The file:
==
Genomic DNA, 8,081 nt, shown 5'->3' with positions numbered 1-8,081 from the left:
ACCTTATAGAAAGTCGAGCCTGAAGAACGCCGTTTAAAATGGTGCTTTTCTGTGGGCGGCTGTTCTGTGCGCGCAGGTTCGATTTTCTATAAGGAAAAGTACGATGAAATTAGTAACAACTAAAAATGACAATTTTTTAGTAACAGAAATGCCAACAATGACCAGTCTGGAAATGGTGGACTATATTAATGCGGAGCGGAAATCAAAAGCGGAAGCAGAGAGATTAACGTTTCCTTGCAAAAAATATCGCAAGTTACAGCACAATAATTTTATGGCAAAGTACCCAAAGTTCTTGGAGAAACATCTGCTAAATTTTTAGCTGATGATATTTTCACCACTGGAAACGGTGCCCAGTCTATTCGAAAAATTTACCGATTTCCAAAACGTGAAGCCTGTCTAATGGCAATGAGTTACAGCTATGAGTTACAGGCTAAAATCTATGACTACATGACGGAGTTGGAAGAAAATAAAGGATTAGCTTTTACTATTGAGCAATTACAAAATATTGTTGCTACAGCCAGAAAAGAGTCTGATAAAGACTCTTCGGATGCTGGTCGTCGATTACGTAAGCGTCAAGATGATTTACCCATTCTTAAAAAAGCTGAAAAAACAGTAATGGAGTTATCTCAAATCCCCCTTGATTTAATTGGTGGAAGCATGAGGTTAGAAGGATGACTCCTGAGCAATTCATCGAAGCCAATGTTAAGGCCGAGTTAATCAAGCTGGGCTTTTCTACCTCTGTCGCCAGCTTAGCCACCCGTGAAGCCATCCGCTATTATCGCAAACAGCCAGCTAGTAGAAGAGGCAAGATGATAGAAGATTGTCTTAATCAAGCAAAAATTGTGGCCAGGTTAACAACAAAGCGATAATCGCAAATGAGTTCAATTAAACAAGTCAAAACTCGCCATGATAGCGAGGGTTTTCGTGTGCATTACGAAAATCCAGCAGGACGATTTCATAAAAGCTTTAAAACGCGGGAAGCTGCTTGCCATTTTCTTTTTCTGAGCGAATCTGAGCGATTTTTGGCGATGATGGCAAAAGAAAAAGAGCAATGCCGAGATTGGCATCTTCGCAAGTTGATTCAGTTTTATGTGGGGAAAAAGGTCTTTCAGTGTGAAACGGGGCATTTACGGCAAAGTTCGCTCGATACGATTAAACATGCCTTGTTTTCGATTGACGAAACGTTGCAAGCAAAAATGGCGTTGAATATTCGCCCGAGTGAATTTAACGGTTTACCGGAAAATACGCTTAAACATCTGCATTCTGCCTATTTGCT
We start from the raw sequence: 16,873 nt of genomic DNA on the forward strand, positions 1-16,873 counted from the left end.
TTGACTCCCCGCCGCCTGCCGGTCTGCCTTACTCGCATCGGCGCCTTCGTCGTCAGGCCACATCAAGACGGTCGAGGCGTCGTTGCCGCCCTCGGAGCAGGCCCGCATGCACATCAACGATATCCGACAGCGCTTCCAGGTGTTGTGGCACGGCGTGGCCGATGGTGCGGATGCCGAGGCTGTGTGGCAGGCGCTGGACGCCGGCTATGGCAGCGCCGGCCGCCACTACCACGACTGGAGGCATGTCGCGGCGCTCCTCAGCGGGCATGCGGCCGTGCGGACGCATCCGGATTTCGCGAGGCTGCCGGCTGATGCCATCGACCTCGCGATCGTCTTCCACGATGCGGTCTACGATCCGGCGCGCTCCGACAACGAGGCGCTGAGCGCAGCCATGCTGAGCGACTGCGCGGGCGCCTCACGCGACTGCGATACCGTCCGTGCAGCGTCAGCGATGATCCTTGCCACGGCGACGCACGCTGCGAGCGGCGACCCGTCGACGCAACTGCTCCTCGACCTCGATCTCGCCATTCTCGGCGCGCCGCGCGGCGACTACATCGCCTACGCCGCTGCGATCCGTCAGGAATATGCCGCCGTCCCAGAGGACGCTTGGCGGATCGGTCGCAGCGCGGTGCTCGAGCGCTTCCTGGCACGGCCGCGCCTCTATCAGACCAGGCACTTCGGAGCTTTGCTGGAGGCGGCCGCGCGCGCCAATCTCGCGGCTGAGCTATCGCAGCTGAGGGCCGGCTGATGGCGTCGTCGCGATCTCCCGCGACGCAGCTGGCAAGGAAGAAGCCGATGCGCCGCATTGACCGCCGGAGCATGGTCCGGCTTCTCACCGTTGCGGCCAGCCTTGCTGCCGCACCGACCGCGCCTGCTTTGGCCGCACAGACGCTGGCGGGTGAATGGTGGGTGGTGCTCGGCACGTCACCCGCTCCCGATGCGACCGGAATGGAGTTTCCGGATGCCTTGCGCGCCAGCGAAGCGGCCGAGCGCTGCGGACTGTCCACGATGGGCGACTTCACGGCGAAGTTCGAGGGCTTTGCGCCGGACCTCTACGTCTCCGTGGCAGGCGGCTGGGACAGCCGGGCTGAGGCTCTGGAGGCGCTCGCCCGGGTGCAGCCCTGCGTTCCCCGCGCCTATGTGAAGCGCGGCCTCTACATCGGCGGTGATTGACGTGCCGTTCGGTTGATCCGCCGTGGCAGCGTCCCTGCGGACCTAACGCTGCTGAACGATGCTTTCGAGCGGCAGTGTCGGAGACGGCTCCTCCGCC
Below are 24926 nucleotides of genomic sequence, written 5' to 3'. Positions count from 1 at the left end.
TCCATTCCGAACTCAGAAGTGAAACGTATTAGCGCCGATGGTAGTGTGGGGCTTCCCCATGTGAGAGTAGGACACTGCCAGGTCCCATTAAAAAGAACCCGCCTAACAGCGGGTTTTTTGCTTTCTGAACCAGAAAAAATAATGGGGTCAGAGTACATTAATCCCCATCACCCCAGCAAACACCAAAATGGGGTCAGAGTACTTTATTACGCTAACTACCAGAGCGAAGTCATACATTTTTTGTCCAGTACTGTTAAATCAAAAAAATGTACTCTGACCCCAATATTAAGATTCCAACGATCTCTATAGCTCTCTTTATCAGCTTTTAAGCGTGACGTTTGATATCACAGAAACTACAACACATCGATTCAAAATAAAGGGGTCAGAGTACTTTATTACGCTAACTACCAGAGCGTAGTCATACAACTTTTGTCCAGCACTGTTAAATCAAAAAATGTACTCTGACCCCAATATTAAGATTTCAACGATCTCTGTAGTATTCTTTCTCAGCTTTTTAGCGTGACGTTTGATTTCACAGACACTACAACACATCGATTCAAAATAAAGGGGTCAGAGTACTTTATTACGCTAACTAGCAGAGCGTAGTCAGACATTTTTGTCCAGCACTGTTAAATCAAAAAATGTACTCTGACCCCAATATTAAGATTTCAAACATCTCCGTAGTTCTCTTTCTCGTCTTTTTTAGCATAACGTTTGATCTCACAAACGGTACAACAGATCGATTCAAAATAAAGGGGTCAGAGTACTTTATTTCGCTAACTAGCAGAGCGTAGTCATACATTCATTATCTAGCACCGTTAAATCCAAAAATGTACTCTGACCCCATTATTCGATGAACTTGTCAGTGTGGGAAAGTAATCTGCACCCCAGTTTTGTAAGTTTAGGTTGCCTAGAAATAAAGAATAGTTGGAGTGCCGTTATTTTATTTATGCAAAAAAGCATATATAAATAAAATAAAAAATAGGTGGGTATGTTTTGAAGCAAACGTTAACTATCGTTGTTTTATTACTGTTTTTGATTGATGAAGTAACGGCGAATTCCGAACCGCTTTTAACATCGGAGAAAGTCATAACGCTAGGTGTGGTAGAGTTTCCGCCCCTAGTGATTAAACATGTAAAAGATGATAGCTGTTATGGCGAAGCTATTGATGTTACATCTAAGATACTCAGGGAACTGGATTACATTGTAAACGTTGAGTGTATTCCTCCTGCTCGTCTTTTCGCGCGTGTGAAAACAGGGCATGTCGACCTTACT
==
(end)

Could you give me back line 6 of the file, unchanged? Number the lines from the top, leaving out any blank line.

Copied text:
TCCATTCCGAACTCAGAAGTGAAACGTATTAGCGCCGATGGTAGTGTGGGGCTTCCCCATGTGAGAGTAGGACACTGCCAGGTCCCATTAAAAAGAACCCGCCTAACAGCGGGTTTTTTGCTTTCTGAACCAGAAAAAATAATGGGGTCAGAGTACATTAATCCCCATCACCCCAGCAAACACCAAAATGGGGTCAGAGTACTTTATTACGCTAACTACCAGAGCGAAGTCATACATTTTTTGTCCAGTACTGTTAAATCAAAAAAATGTACTCTGACCCCAATATTAAGATTCCAACGATCTCTATAGCTCTCTTTATCAGCTTTTAAGCGTGACGTTTGATATCACAGAAACTACAACACATCGATTCAAAATAAAGGGGTCAGAGTACTTTATTACGCTAACTACCAGAGCGTAGTCATACAACTTTTGTCCAGCACTGTTAAATCAAAAAATGTACTCTGACCCCAATATTAAGATTTCAACGATCTCTGTAGTATTCTTTCTCAGCTTTTTAGCGTGACGTTTGATTTCACAGACACTACAACACATCGATTCAAAATAAAGGGGTCAGAGTACTTTATTACGCTAACTAGCAGAGCGTAGTCAGACATTTTTGTCCAGCACTGTTAAATCAAAAAATGTACTCTGACCCCAATATTAAGATTTCAAACATCTCCGTAGTTCTCTTTCTCGTCTTTTTTAGCATAACGTTTGATCTCACAAACGGTACAACAGATCGATTCAAAATAAAGGGGTCAGAGTACTTTATTTCGCTAACTAGCAGAGCGTAGTCATACATTCATTATCTAGCACCGTTAAATCCAAAAATGTACTCTGACCCCATTATTCGATGAACTTGTCAGTGTGGGAAAGTAATCTGCACCCCAGTTTTGTAAGTTTAGGTTGCCTAGAAATAAAGAATAGTTGGAGTGCCGTTATTTTATTTATGCAAAAAAGCATATATAAATAAAATAAAAAATAGGTGGGTATGTTTTGAAGCAAACGTTAACTATCGTTGTTTTATTACTGTTTTTGATTGATGAAGTAACGGCGAATTCCGAACCGCTTTTAACATCGGAGAAAGTCATAACGCTAGGTGTGGTAGAGTTTCCGCCCCTAGTGATTAAACATGTAAAAGATGATAGCTGTTATGGCGAAGCTATTGATGTTACATCTAAGATACTCAGGGAACTGGATTACATTGTAAACGTTGAGTGTATTCCTCCTGCTCGTCTTTTCGCGCGTGTGAAAACAGGGCATGTCGACCTTACT